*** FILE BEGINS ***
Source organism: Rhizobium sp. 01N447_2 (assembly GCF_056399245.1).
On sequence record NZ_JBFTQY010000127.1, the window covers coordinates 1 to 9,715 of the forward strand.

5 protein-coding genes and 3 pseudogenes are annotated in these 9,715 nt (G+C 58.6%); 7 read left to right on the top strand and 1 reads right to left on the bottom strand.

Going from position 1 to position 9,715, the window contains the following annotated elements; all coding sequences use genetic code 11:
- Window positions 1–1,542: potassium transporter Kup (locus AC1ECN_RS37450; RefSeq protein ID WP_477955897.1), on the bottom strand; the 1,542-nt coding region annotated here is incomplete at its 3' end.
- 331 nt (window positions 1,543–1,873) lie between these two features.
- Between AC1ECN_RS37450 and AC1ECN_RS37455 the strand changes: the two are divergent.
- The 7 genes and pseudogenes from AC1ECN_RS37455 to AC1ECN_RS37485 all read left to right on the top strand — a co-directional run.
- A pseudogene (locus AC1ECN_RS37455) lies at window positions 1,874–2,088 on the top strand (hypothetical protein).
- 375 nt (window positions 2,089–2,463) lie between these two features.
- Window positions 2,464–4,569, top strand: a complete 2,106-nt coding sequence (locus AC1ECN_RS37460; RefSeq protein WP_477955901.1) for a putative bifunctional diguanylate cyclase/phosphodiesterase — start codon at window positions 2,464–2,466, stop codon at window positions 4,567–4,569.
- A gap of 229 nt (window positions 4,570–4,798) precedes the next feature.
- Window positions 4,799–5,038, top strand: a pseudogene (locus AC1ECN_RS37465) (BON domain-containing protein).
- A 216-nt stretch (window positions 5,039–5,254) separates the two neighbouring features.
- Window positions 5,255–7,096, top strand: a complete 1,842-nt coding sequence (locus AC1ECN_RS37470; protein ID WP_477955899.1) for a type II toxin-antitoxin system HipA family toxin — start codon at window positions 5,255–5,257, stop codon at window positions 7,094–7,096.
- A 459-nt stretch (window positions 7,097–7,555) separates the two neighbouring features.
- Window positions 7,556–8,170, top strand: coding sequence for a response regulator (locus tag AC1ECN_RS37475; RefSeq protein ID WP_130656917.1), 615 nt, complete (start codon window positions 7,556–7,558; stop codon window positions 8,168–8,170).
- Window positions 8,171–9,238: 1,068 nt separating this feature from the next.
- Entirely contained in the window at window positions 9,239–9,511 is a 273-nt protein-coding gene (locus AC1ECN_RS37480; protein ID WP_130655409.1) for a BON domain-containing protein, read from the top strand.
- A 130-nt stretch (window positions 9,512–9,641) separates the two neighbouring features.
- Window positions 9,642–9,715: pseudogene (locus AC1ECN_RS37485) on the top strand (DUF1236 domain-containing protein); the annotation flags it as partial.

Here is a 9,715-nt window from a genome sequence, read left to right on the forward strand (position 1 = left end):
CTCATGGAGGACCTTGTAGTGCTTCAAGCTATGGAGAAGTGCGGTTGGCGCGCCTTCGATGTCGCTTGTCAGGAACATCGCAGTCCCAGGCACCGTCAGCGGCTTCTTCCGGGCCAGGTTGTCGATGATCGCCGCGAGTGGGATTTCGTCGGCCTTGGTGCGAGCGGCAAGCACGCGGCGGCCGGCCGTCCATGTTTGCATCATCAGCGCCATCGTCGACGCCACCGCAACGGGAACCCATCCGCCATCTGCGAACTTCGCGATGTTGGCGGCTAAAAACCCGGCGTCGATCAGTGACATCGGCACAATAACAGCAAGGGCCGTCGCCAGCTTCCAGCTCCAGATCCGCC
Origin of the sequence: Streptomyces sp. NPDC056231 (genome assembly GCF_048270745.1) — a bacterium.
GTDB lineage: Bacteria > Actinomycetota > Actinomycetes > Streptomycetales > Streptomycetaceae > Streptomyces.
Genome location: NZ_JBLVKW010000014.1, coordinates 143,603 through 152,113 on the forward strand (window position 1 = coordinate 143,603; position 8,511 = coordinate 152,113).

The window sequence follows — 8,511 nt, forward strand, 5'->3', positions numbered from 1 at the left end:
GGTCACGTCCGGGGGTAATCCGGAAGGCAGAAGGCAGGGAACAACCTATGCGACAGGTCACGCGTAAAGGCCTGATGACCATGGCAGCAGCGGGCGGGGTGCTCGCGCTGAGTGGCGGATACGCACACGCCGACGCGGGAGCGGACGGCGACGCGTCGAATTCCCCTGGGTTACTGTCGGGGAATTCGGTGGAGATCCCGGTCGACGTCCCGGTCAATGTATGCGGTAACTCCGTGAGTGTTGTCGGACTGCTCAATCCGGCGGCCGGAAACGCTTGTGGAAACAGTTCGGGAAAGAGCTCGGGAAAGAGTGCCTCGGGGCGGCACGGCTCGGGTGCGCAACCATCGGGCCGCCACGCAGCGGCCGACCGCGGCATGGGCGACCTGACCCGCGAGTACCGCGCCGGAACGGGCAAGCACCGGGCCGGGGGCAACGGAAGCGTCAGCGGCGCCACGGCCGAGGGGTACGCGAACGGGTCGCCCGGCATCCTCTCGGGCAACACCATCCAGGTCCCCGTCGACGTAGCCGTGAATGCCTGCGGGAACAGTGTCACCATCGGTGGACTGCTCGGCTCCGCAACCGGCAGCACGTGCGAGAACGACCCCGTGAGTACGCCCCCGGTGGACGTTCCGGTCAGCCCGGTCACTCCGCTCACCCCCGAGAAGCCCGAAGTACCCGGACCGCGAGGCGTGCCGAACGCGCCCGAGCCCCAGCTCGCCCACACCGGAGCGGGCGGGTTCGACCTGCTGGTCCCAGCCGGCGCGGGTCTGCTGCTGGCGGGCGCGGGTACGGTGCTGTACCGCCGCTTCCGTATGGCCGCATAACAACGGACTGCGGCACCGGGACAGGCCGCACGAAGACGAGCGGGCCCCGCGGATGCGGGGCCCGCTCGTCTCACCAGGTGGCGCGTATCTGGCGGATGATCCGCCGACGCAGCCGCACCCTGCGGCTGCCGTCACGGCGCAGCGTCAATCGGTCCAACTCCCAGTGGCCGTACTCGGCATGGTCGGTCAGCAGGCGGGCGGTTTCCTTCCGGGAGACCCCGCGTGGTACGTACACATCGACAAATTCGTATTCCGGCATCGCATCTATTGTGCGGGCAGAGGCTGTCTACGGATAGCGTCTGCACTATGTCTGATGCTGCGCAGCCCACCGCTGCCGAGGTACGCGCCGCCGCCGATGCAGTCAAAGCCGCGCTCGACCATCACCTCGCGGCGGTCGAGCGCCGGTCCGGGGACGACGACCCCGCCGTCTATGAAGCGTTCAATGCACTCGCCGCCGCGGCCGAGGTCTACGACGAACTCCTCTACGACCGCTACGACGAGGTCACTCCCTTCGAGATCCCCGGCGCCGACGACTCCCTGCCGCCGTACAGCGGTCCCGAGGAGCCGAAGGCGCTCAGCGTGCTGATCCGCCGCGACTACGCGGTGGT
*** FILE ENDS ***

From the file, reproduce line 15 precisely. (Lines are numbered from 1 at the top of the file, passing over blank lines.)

- Window positions 5,255–7,096, top strand: a complete 1,842-nt coding sequence (locus AC1ECN_RS37470; protein ID WP_477955899.1) for a type II toxin-antitoxin system HipA family toxin — start codon at window positions 5,255–5,257, stop codon at window positions 7,094–7,096.